A fair number of folks on Facebook these days are sharing the 10 books that have stayed with them throughout their lives. I don’t mind and I don’t judge anyone’s entirely genuine and not-at-all-engineered lists, but as an English major there is no way to create that list without coming off like an insufferable talking tweed jacket. I mean Ulysses would be on my list. Seriously. The book haunts my waking life and it’s largely because I hate most of it but keep rereading the damn thing to try to figure it out. My bookshelves are clogged with annotated guides, and deconstructions and reconstructions and I’ve touched the door at No. 7 Eccles Street in Dublin like Ouisa Kittredge high-fiving God on the Sistine Chapel. So at this point it’s fair to say that it’s a book that has “stayed with me” even as I’ve hurled it across a room. Come at me, haters.

But in an effort to avoid literary induced violence, I thought I’d try my hand at creating a totally new type of list: The 10 meals that have stayed with me. Not literally of course; that would be gross. What surprised me while considering this list is that only a few of them are on here because they were at a specific, ballyhooed restaurant. The majority were about the mood, not the meal. In no particular order, they are as follows.

* Tasting menu at Le Bernardin, New York City, 2014. By myself, with a book. Eric Ripert’s culinary temple was on my bucket list and I suddenly found myself alone in the city with spare time one night while already dressed up from an event. “Why not,” I thought? It ended up being a spectacular decision, albeit one that cost approximately $3 per minute. Got free dessert later that night though when I joined two older gentlemen who’d struck up a conversation with me from the neighboring table. “Nobody who pre-orders souffle from La Grenouille could be a murderer,” I thought before taking the serendipitous leap and joining them. Fun night, nobody got murdered and I probably only vaguely came off like a culinary call girl. It was the most uncharacteristic thing I’ve ever done and the universe was chill about that on that night.

* Homemade taco dinner at my place in Adams Morgan, 2006. A perfect, warm, breezy summer night getting to know a new friend at the time, Johanna. We sat on the balcony that was more like a beefed-up fire escape, with the brick walls of the neighboring buildings rising up around us like Rear Window’s establishing shot. We listened to Amy Winehouse’s recently released Back to Black on constant repeat, our dogs at our feet, dishing for hours and the whole time it was “yayyy, new friend!”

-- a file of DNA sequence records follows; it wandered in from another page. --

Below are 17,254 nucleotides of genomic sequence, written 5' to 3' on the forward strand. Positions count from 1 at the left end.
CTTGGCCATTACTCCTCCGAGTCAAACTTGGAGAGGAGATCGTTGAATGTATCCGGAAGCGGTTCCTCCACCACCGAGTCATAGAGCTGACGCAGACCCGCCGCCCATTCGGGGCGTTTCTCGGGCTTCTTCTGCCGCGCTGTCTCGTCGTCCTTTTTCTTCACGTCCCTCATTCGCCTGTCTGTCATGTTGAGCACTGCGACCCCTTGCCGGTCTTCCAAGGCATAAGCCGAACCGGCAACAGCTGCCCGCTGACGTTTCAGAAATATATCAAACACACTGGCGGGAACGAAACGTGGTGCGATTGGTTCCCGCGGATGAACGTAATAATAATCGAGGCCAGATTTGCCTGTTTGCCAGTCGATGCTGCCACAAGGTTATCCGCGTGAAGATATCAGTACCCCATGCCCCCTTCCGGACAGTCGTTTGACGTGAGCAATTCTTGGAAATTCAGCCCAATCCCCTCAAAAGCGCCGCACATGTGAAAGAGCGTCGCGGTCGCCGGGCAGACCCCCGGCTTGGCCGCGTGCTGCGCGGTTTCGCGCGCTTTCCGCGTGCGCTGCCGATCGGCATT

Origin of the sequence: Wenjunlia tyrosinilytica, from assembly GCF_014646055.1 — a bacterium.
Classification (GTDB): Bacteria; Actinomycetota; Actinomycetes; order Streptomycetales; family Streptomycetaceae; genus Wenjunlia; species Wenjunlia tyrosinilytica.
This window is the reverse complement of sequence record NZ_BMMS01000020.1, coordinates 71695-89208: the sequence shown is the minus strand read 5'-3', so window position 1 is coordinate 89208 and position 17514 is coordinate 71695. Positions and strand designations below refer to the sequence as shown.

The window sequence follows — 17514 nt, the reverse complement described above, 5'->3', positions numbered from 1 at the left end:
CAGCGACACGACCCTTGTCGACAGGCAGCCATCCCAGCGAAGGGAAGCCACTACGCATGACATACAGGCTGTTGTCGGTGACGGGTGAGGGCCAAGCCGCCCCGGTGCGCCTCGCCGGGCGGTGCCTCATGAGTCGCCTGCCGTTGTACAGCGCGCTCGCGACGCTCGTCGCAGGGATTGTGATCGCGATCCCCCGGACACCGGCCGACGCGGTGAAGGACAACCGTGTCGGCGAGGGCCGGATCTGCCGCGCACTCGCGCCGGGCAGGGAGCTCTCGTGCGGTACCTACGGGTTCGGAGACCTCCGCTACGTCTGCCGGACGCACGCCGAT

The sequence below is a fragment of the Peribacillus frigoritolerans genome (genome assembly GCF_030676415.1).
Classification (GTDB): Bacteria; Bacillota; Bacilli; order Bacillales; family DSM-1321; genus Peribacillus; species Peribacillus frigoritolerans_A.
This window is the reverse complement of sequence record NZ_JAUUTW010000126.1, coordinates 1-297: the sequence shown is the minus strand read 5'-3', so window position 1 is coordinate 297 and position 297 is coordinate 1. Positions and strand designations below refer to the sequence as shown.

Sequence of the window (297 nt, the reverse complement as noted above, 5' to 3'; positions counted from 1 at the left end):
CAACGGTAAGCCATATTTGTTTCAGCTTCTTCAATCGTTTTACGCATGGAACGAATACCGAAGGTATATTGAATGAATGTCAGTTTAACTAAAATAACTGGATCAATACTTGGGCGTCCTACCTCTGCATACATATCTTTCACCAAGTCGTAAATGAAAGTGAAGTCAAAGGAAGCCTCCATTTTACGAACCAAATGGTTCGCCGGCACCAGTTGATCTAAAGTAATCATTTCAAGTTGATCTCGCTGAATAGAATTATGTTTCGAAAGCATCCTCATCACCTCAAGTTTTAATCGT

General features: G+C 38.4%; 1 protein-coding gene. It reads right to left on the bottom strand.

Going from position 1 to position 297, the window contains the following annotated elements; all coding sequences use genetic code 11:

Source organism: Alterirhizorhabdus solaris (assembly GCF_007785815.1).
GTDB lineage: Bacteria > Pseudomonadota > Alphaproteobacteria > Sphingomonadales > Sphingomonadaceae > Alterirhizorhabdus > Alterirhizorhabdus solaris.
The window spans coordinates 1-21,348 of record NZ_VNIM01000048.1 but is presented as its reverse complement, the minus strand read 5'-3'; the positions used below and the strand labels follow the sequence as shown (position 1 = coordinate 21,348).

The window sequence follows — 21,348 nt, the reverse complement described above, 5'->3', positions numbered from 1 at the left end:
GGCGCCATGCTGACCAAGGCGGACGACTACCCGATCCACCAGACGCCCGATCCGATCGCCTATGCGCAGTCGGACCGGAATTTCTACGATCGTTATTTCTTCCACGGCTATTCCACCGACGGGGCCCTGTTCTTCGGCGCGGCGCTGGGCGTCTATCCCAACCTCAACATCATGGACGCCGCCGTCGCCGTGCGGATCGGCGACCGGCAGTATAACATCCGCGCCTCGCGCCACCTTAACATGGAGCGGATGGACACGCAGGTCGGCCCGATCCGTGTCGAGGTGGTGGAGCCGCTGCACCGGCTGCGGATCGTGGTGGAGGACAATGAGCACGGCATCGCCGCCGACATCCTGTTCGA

* New family dinner, hospital room, 2009. It’s a tradition at the hospital where I gave birth to our daughter to do a special meal for the new parents. Above-average hospital dinner and sparkling cider plus a pledge that the approximately 148 residents, interns and admins normally coming through the room like Grand Central Station wouldn’t bother you for 30 minutes. I don’t remember what we ate – other than an amuse-bouche of painkillers for me — but I do remember that it was awfully interesting to have a new dining companion. I didn’t even mind that she was sleeping and drooling, which I normally consider rude from my dinner guests.

* Backyard bbq, Labor Day 2003, West Palm Beach, Fla., at the home of friends Mary Ellen and David. I didn’t know anyone well yet, having arrived only a few months earlier to work at the paper, so I cheerfully accepted the invite from my reporter colleague Mary Ellen and her husband. Their beautiful Spanish-style, very West Palm Beach-y home was the heart and homebase for many Palm Beach Post folks, the site of frequent parties with a bohemian flare and a menu to match. Turns out on this particular night, when they pulled together about five or six friends for a casual dinner, there was plotting afoot. Because they very specifically and deliberately invited one of the newspaper’s crime reporters, too…

* 19th birthday dinner, Kinkead’s in D.C., 1996.  Oddly enough I don’t remember much about what I ate — pepper crusted fish of some sort was involved — but I remember vividly the navy and green plaid skirt and navy blue v-neck sweater I was wearing to visit the now-shuttered institution with my parents for my 19th birthday. Making conversation that night with my parents and enjoying the dinner, I remember feeling very, very mature and very, very #ThisTown before I even knew what that was. I was neither, for the record. Ultimately, I’m pretty sure that meal gave me food poisoning because I spent the next day throwing up uncontrollably, but it’s still on this list because it was really hard to get a reservation there in those days.